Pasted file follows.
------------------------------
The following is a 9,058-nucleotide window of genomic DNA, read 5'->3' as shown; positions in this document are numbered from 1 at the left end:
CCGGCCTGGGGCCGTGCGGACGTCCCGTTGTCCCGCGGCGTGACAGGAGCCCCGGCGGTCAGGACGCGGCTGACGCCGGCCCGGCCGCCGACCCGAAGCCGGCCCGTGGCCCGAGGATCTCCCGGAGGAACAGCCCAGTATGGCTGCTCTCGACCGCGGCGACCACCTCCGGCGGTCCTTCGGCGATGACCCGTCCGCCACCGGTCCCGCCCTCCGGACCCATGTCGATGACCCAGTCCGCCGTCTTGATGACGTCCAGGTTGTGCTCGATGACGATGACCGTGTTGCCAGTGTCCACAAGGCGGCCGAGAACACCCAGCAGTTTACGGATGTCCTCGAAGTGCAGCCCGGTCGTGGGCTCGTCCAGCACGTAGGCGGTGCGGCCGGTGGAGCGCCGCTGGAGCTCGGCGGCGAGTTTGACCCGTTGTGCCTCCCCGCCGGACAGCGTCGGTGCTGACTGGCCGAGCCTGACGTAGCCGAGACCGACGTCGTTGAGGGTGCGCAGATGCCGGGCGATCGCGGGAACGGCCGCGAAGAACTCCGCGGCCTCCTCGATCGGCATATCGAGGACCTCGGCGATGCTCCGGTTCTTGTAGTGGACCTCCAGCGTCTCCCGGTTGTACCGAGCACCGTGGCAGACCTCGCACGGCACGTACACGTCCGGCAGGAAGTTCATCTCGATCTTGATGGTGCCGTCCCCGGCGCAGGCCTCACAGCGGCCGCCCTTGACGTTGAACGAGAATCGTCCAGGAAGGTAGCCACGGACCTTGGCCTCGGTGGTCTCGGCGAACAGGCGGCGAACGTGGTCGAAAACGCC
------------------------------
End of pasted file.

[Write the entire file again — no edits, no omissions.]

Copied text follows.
The following is a 9,058-nucleotide window of genomic DNA, read 5'->3' as shown; positions in this document are numbered from 1 at the left end:
CCGGCCTGGGGCCGTGCGGACGTCCCGTTGTCCCGCGGCGTGACAGGAGCCCCGGCGGTCAGGACGCGGCTGACGCCGGCCCGGCCGCCGACCCGAAGCCGGCCCGTGGCCCGAGGATCTCCCGGAGGAACAGCCCAGTATGGCTGCTCTCGACCGCGGCGACCACCTCCGGCGGTCCTTCGGCGATGACCCGTCCGCCACCGGTCCCGCCCTCCGGACCCATGTCGATGACCCAGTCCGCCGTCTTGATGACGTCCAGGTTGTGCTCGATGACGATGACCGTGTTGCCAGTGTCCACAAGGCGGCCGAGAACACCCAGCAGTTTACGGATGTCCTCGAAGTGCAGCCCGGTCGTGGGCTCGTCCAGCACGTAGGCGGTGCGGCCGGTGGAGCGCCGCTGGAGCTCGGCGGCGAGTTTGACCCGTTGTGCCTCCCCGCCGGACAGCGTCGGTGCTGACTGGCCGAGCCTGACGTAGCCGAGACCGACGTCGTTGAGGGTGCGCAGATGCCGGGCGATCGCGGGAACGGCCGCGAAGAACTCCGCGGCCTCCTCGATCGGCATATCGAGGACCTCGGCGATGCTCCGGTTCTTGTAGTGGACCTCCAGCGTCTCCCGGTTGTACCGAGCACCGTGGCAGACCTCGCACGGCACGTACACGTCCGGCAGGAAGTTCATCTCGATCTTGATGGTGCCGTCCCCGGCGCAGGCCTCACAGCGGCCGCCCTTGACGTTGAACGAGAATCGTCCAGGAAGGTAGCCACGGACCTTGGCCTCGGTGGTCTCGGCGAACAGGCGGCGAACGTGGTCGAAAACGCC